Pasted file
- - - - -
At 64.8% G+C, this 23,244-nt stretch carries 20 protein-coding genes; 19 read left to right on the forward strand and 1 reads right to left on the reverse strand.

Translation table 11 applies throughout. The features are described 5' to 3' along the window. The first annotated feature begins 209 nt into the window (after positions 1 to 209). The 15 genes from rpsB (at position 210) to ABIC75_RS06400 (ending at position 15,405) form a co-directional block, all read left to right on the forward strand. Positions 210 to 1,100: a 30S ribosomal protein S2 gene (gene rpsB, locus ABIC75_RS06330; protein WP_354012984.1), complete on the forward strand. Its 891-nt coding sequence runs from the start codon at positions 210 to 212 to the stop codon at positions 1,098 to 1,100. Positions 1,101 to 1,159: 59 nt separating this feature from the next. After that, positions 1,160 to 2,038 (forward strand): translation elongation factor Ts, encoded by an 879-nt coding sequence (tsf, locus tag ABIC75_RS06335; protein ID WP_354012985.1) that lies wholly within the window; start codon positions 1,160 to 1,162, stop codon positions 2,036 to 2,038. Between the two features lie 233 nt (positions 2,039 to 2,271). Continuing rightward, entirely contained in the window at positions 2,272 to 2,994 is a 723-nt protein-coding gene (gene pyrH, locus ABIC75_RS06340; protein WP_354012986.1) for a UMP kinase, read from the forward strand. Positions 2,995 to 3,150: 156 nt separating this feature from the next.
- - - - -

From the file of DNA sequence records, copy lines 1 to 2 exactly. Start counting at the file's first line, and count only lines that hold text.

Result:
At 64.8% G+C, this 23,244-nt stretch carries 20 protein-coding genes; 19 read left to right on the forward strand and 1 reads right to left on the reverse strand.

Translation table 11 applies throughout. The features are described 5' to 3' along the window. The first annotated feature begins 209 nt into the window (after positions 1 to 209). The 15 genes from rpsB (at position 210) to ABIC75_RS06400 (ending at position 15,405) form a co-directional block, all read left to right on the forward strand. Positions 210 to 1,100: a 30S ribosomal protein S2 gene (gene rpsB, locus ABIC75_RS06330; protein WP_354012984.1), complete on the forward strand. Its 891-nt coding sequence runs from the start codon at positions 210 to 212 to the stop codon at positions 1,098 to 1,100. Positions 1,101 to 1,159: 59 nt separating this feature from the next. After that, positions 1,160 to 2,038 (forward strand): translation elongation factor Ts, encoded by an 879-nt coding sequence (tsf, locus tag ABIC75_RS06335; protein ID WP_354012985.1) that lies wholly within the window; start codon positions 1,160 to 1,162, stop codon positions 2,036 to 2,038. Between the two features lie 233 nt (positions 2,039 to 2,271). Continuing rightward, entirely contained in the window at positions 2,272 to 2,994 is a 723-nt protein-coding gene (gene pyrH, locus ABIC75_RS06340; protein WP_354012986.1) for a UMP kinase, read from the forward strand. Positions 2,995 to 3,150: 156 nt separating this feature from the next.